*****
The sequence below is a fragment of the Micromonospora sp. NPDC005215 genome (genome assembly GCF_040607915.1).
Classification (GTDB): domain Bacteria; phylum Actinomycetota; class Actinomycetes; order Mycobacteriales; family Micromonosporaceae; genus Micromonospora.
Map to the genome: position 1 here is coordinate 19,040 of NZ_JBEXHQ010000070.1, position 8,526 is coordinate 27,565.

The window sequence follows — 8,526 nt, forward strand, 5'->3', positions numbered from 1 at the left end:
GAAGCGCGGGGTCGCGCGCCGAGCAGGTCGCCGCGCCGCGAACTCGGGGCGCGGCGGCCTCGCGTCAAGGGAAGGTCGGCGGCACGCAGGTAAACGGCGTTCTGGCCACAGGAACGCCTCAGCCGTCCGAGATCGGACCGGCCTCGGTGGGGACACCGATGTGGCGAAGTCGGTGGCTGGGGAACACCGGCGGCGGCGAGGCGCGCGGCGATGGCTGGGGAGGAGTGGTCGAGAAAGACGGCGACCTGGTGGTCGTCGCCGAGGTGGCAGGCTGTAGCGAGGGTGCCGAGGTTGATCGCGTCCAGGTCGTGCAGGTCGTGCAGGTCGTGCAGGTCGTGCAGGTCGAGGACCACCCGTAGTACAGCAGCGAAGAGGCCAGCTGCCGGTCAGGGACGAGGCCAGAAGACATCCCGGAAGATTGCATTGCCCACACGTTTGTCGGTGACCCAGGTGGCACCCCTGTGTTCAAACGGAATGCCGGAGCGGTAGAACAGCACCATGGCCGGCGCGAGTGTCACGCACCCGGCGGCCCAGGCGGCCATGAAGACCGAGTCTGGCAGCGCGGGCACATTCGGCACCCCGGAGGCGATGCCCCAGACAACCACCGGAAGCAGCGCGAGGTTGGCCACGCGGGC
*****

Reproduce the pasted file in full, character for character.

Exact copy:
The sequence below is a fragment of the Micromonospora sp. NPDC005215 genome (genome assembly GCF_040607915.1).
Classification (GTDB): domain Bacteria; phylum Actinomycetota; class Actinomycetes; order Mycobacteriales; family Micromonosporaceae; genus Micromonospora.
Map to the genome: position 1 here is coordinate 19,040 of NZ_JBEXHQ010000070.1, position 8,526 is coordinate 27,565.

The window sequence follows — 8,526 nt, forward strand, 5'->3', positions numbered from 1 at the left end:
GAAGCGCGGGGTCGCGCGCCGAGCAGGTCGCCGCGCCGCGAACTCGGGGCGCGGCGGCCTCGCGTCAAGGGAAGGTCGGCGGCACGCAGGTAAACGGCGTTCTGGCCACAGGAACGCCTCAGCCGTCCGAGATCGGACCGGCCTCGGTGGGGACACCGATGTGGCGAAGTCGGTGGCTGGGGAACACCGGCGGCGGCGAGGCGCGCGGCGATGGCTGGGGAGGAGTGGTCGAGAAAGACGGCGACCTGGTGGTCGTCGCCGAGGTGGCAGGCTGTAGCGAGGGTGCCGAGGTTGATCGCGTCCAGGTCGTGCAGGTCGTGCAGGTCGTGCAGGTCGTGCAGGTCGAGGACCACCCGTAGTACAGCAGCGAAGAGGCCAGCTGCCGGTCAGGGACGAGGCCAGAAGACATCCCGGAAGATTGCATTGCCCACACGTTTGTCGGTGACCCAGGTGGCACCCCTGTGTTCAAACGGAATGCCGGAGCGGTAGAACAGCACCATGGCCGGCGCGAGTGTCACGCACCCGGCGGCCCAGGCGGCCATGAAGACCGAGTCTGGCAGCGCGGGCACATTCGGCACCCCGGAGGCGATGCCCCAGACAACCACCGGAAGCAGCGCGAGGTTGGCCACGCGGGC